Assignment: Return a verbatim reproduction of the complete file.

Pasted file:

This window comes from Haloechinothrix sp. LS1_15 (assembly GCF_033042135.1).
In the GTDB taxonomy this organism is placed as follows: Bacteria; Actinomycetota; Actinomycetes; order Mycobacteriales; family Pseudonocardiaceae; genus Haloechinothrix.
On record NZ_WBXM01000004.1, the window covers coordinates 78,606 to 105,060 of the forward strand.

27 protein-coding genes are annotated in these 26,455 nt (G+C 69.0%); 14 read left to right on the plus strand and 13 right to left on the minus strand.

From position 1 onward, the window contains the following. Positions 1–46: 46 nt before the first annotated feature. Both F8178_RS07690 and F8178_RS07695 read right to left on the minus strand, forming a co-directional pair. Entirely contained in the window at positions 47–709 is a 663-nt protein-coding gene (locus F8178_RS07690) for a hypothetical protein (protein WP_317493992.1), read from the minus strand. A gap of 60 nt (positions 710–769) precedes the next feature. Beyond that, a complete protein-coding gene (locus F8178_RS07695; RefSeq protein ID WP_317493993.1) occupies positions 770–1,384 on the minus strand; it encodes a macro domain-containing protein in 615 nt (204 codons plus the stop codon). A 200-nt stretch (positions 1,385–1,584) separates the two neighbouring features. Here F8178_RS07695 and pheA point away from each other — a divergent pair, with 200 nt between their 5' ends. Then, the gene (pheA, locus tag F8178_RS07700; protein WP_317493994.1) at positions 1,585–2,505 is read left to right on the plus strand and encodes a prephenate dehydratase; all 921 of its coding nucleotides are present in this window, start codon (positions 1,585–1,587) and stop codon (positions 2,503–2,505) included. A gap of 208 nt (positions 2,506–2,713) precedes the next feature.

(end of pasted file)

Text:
This window comes from Haloechinothrix sp. LS1_15 (assembly GCF_033042135.1).
In the GTDB taxonomy this organism is placed as follows: Bacteria; Actinomycetota; Actinomycetes; order Mycobacteriales; family Pseudonocardiaceae; genus Haloechinothrix.
On record NZ_WBXM01000004.1, the window covers coordinates 78,606 to 105,060 of the forward strand.

27 protein-coding genes are annotated in these 26,455 nt (G+C 69.0%); 14 read left to right on the plus strand and 13 right to left on the minus strand.

From position 1 onward, the window contains the following. Positions 1–46: 46 nt before the first annotated feature. Both F8178_RS07690 and F8178_RS07695 read right to left on the minus strand, forming a co-directional pair. Entirely contained in the window at positions 47–709 is a 663-nt protein-coding gene (locus F8178_RS07690) for a hypothetical protein (protein WP_317493992.1), read from the minus strand. A gap of 60 nt (positions 710–769) precedes the next feature. Beyond that, a complete protein-coding gene (locus F8178_RS07695; RefSeq protein ID WP_317493993.1) occupies positions 770–1,384 on the minus strand; it encodes a macro domain-containing protein in 615 nt (204 codons plus the stop codon). A 200-nt stretch (positions 1,385–1,584) separates the two neighbouring features. Here F8178_RS07695 and pheA point away from each other — a divergent pair, with 200 nt between their 5' ends. Then, the gene (pheA, locus tag F8178_RS07700; protein WP_317493994.1) at positions 1,585–2,505 is read left to right on the plus strand and encodes a prephenate dehydratase; all 921 of its coding nucleotides are present in this window, start codon (positions 1,585–1,587) and stop codon (positions 2,503–2,505) included. A gap of 208 nt (positions 2,506–2,713) precedes the next feature.